American White Oak

Botanical Name: Quercus alba

Species: Pre-eminent Hardwood

Source: Eastern North America

Descriptions: Heartwood is a light to medium brown, commonly with an olive cast. Nearly white to light brown sapwood is not always sharply demarcated from the heartwood. Quartersawn sections display prominent ray fleck patterns.

Air-Dry-Density: Approx. 770 Kg/ m3

Defects: Has moderately high shrinkage values, resulting in mediocre dimensional stability, especially in flatsawn boards. Can react with iron (particularly when wet) and cause staining and discoloration.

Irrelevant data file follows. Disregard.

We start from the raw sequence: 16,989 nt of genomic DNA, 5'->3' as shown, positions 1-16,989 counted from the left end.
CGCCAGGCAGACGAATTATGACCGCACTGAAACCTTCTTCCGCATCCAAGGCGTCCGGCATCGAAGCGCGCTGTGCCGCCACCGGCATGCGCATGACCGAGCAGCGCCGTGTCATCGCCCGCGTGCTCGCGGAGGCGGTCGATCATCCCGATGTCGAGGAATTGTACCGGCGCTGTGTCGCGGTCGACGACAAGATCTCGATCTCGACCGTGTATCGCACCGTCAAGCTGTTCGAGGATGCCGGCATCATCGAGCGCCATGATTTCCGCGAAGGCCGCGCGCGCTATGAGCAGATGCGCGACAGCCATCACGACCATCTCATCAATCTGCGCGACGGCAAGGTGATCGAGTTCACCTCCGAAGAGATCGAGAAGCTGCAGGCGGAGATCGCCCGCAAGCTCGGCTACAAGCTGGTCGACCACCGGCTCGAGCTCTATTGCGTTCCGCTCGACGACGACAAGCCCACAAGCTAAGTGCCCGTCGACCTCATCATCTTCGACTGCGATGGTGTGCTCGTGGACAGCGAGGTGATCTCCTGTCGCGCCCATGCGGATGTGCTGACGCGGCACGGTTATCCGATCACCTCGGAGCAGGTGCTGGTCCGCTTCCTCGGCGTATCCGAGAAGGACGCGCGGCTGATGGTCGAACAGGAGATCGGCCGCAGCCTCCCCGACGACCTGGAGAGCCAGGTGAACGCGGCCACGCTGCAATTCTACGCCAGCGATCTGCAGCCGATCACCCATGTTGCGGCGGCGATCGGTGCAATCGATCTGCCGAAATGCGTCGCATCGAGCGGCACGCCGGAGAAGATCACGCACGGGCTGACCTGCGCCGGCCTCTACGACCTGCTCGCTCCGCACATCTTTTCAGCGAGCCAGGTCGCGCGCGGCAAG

Durability: Rated as very durable; frequently used in boatbuilding and tight cooperage applications.

Uses: White oak has tyloses that give the wood a closed cellular structure, making it water- and rot-resistant. It has been used in construction, shipbuilding, agricultural implements, and in the interior finishing (cabinetry, furniture, interior trim, flooring) of houses. It is valued for its density, strength, resiliency and relatively low chance of splintering if broken by impact, relative to the substantially cheaper red oak.

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